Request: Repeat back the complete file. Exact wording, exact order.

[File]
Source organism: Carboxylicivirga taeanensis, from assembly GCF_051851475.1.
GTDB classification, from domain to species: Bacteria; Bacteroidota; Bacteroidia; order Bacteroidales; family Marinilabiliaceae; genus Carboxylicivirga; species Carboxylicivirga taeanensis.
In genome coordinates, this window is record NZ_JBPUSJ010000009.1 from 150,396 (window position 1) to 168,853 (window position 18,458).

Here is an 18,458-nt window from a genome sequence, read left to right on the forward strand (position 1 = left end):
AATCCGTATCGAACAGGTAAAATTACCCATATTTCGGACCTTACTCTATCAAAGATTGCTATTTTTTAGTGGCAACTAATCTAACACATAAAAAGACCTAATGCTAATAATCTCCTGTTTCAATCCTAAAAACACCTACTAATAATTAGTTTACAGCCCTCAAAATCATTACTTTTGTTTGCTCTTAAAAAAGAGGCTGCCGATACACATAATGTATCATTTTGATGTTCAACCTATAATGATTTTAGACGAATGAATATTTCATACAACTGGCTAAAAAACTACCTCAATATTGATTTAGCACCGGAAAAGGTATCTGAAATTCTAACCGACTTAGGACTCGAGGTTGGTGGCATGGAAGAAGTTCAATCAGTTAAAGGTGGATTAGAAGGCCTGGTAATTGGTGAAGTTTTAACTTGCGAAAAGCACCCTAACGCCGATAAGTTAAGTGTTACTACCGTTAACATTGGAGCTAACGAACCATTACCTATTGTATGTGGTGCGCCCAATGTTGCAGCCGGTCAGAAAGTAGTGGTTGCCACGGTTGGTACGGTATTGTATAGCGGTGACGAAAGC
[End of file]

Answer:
Source organism: Carboxylicivirga taeanensis, from assembly GCF_051851475.1.
GTDB classification, from domain to species: Bacteria; Bacteroidota; Bacteroidia; order Bacteroidales; family Marinilabiliaceae; genus Carboxylicivirga; species Carboxylicivirga taeanensis.
In genome coordinates, this window is record NZ_JBPUSJ010000009.1 from 150,396 (window position 1) to 168,853 (window position 18,458).

Here is an 18,458-nt window from a genome sequence, read left to right on the forward strand (position 1 = left end):
AATCCGTATCGAACAGGTAAAATTACCCATATTTCGGACCTTACTCTATCAAAGATTGCTATTTTTTAGTGGCAACTAATCTAACACATAAAAAGACCTAATGCTAATAATCTCCTGTTTCAATCCTAAAAACACCTACTAATAATTAGTTTACAGCCCTCAAAATCATTACTTTTGTTTGCTCTTAAAAAAGAGGCTGCCGATACACATAATGTATCATTTTGATGTTCAACCTATAATGATTTTAGACGAATGAATATTTCATACAACTGGCTAAAAAACTACCTCAATATTGATTTAGCACCGGAAAAGGTATCTGAAATTCTAACCGACTTAGGACTCGAGGTTGGTGGCATGGAAGAAGTTCAATCAGTTAAAGGTGGATTAGAAGGCCTGGTAATTGGTGAAGTTTTAACTTGCGAAAAGCACCCTAACGCCGATAAGTTAAGTGTTACTACCGTTAACATTGGAGCTAACGAACCATTACCTATTGTATGTGGTGCGCCCAATGTTGCAGCCGGTCAGAAAGTAGTGGTTGCCACGGTTGGTACGGTATTGTATAGCGGTGACGAAAGC